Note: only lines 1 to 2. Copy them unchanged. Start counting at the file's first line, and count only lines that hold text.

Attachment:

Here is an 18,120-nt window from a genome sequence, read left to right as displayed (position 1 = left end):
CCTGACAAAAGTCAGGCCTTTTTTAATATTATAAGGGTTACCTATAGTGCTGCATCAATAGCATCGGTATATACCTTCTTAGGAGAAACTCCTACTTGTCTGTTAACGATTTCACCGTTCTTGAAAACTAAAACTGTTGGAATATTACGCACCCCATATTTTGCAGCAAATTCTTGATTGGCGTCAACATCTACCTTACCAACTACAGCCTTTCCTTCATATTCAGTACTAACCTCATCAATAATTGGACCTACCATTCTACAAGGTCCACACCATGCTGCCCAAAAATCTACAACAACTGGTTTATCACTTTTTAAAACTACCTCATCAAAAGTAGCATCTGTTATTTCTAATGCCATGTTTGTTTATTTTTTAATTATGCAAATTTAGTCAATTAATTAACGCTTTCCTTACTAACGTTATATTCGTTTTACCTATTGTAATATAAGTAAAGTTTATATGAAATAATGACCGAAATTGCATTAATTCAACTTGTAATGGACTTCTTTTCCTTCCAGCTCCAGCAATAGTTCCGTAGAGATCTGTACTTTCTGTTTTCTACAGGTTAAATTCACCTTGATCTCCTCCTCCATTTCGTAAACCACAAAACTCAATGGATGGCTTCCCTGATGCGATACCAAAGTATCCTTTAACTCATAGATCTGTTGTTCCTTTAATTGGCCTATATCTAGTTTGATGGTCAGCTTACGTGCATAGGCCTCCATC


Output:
Here is an 18,120-nt window from a genome sequence, read left to right as displayed (position 1 = left end):
CCTGACAAAAGTCAGGCCTTTTTTAATATTATAAGGGTTACCTATAGTGCTGCATCAATAGCATCGGTATATACCTTCTTAGGAGAAACTCCTACTTGTCTGTTAACGATTTCACCGTTCTTGAAAACTAAAACTGTTGGAATATTACGCACCCCATATTTTGCAGCAAATTCTTGATTGGCGTCAACATCTACCTTACCAACTACAGCCTTTCCTTCATATTCAGTACTAACCTCATCAATAATTGGACCTACCATTCTACAAGGTCCACACCATGCTGCCCAAAAATCTACAACAACTGGTTTATCACTTTTTAAAACTACCTCATCAAAAGTAGCATCTGTTATTTCTAATGCCATGTTTGTTTATTTTTTAATTATGCAAATTTAGTCAATTAATTAACGCTTTCCTTACTAACGTTATATTCGTTTTACCTATTGTAATATAAGTAAAGTTTATATGAAATAATGACCGAAATTGCATTAATTCAACTTGTAATGGACTTCTTTTCCTTCCAGCTCCAGCAATAGTTCCGTAGAGATCTGTACTTTCTGTTTTCTACAGGTTAAATTCACCTTGATCTCCTCCTCCATTTCGTAAACCACAAAACTCAATGGATGGCTTCCCTGATGCGATACCAAAGTATCCTTTAACTCATAGATCTGTTGTTCCTTTAATTGGCCTATATCTAGTTTGATGGTCAGCTTACGTGCATAGGCCTCCATC